Pipeline construction may start later this year

Published 11:57 am Tuesday, June 20, 2017

JACKSON – A variety of local businesses and elected officials were represented at the Northampton County Chamber of Commerce annual meeting on June 15. The event held in the evening at Jackson’s Cultural and Wellness Center included dinner, awards, entertainment, and a guest speaker.

After a welcome from Chamber President Sidney Joyner and Director Judy Collier, the usual business of electing board members and officers was taken care of. Lokie Majette, a town commissioner of Conway, was nominated and elected to the board.

“I want to thank my board for the work they do,” said Collier as she recognized the members.

Robert Wilkins was named as an honorary board member.

Collier also recognized a few businesses that had recently joined the Chamber: In the Garden (Jackson), Du Dobb’s Restaurant (Rich Square), and Valley Pine Country Club (Lasker).

The Small Business of the Year award went to Rich Square Market.

“We appreciate your support,” Collier said as owner Frank Timberlake accepted the award.

Roanoke Valley Savings Bank received the Corporate Business of the Year award, and Jim Gossip accepted on their behalf.

“They have been a Chamber member since day one,” Collier explained, mentioning that the county’s organization was created back in 1995.

After Brenda Balmer serenaded the crowd with a few songs, Sidney Joyner introduced the guest speaker for the evening.

Rosemary Wyche, a Field Director working with the Atlantic Coast Pipeline, addressed the crowd to give an update for the development’s progress.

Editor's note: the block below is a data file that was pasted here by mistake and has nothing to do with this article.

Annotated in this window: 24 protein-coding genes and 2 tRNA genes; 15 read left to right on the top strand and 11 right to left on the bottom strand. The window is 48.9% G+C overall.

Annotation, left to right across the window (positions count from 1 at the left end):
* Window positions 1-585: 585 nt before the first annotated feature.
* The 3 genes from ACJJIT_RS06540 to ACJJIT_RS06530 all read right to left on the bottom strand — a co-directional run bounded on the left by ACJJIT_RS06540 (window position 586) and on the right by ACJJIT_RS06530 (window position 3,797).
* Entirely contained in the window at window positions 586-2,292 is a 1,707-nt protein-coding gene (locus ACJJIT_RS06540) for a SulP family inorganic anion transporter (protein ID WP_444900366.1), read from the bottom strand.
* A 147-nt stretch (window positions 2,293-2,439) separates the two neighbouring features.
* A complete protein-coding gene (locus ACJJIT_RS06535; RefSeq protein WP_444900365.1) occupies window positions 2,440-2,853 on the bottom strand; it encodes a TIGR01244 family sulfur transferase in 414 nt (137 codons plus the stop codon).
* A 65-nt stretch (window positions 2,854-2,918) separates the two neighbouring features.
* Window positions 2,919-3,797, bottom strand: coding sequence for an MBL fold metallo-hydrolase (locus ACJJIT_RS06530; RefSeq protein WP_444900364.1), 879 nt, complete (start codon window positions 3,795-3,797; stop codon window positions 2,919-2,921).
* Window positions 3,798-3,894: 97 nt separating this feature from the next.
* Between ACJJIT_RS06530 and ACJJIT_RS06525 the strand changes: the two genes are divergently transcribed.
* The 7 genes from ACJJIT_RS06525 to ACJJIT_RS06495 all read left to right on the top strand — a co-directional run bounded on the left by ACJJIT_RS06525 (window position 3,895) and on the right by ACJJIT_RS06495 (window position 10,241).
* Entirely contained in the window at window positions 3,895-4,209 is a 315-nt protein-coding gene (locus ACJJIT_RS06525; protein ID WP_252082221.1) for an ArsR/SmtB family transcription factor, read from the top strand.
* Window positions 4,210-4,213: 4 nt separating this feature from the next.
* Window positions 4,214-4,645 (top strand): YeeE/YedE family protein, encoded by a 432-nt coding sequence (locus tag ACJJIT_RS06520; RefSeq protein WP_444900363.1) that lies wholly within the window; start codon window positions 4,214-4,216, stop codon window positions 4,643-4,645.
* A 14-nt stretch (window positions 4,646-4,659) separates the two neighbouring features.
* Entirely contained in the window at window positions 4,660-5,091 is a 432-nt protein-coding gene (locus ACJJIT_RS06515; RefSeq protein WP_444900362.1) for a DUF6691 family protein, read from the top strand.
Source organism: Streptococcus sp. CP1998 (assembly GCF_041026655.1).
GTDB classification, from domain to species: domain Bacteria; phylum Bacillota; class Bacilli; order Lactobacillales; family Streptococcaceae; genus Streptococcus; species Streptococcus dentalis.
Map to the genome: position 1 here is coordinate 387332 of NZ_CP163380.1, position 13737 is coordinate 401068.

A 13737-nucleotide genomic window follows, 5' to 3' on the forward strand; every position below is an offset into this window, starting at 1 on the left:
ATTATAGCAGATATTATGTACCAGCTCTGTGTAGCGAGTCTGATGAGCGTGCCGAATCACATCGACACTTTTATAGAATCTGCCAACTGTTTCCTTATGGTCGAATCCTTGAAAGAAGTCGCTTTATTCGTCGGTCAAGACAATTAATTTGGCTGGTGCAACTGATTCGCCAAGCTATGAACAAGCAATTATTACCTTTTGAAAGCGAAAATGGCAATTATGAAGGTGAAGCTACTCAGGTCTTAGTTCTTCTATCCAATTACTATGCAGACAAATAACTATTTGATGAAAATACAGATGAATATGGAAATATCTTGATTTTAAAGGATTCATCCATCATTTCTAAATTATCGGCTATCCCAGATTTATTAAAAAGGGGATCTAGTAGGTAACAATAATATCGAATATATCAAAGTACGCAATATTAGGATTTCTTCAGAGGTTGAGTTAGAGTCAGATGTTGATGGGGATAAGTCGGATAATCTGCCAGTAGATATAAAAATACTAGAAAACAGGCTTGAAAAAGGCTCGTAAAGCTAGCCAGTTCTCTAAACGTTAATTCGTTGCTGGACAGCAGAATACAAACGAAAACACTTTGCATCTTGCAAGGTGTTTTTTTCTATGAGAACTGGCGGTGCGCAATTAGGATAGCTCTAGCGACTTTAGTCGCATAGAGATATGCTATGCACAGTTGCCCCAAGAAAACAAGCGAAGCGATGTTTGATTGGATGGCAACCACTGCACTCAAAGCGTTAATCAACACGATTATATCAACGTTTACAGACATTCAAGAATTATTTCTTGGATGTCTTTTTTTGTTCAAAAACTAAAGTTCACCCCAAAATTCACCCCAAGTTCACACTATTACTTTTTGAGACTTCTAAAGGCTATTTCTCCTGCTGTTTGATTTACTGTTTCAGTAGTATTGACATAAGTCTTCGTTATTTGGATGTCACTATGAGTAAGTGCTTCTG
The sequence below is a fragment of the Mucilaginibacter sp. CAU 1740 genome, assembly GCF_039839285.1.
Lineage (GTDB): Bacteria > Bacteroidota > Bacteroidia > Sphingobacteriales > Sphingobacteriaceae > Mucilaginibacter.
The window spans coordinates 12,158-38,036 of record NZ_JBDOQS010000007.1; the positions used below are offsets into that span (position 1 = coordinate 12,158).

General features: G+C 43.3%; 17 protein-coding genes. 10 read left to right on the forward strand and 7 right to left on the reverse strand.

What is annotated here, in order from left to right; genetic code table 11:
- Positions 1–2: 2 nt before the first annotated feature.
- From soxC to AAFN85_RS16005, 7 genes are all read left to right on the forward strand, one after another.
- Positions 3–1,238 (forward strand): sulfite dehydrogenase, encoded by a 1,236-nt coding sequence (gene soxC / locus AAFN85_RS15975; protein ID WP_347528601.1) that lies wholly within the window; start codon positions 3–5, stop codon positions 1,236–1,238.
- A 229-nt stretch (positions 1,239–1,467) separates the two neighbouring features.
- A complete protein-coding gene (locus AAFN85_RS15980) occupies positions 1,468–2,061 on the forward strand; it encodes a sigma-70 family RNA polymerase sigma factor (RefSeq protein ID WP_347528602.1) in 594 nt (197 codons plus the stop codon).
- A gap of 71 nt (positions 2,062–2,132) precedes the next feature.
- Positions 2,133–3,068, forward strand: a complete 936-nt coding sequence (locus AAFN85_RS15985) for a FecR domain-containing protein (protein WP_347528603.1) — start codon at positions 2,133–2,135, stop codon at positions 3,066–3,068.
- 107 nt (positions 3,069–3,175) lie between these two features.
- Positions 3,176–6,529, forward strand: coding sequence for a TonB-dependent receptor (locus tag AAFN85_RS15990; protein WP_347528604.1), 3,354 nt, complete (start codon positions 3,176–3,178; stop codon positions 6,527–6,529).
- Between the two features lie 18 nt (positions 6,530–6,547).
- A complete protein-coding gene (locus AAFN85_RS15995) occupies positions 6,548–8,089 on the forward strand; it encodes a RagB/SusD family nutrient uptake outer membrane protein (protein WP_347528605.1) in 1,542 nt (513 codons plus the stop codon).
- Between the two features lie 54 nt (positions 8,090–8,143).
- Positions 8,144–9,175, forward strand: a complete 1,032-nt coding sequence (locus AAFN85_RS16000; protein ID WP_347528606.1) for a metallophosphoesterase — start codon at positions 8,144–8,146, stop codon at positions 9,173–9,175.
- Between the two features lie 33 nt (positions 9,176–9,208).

The pipeline is a 600 mile project spanning from West Virginia down to North Carolina. Described by Wyche as a sort of “interstate” pipeline, its route will roughly follow Interstate 95 as it goes through the state.

The project, which began the surveying process in May 2014, is a collaborative effort between Dominion Energy, Duke Energy, Piedmont Natural Gas, and AGL Resources.

Wyche explained the different ways the pipeline will benefit Northampton County. A compressor station and regional office will be built just east of Pleasant Hill near Highway 301 right by the Virginia border. This will create about 22 new jobs. The county is estimated to receive about $1.6 million per year in tax revenue from the pipeline once it is in service.

She also explained that having a major pipeline running through this part of the state will be a good incentive for businesses to move into the area in the future, boosting economic development.

“This is something that can bring in opportunity,” Wyche said.

Wyche also explained how the pipeline will be maintained and what landowners needed to know. The pipeline will be monitored 24/7 and will have shutoff valves approximately every 10 to 20 miles. Farmers will still be able to farm over top of the pipe, which will be buried four feet down, but trees cannot be planted over the pipeline. Markers will be in place to identify where the pipeline runs.

“Always make sure you call before you dig,” Wyche cautioned.

When asked about the timeframe of the project, Wyche said that they plan to have certification by October, and then construction will start almost immediately afterwards. They expect to be in service by 2019.

Once Wyche concluded her presentation, Judy Collier returned to the stage to give away a few door prizes and express her gratitude once again to the county’s Chamber of Commerce and everyone who works together with it.

“Thank you for your support,” she said.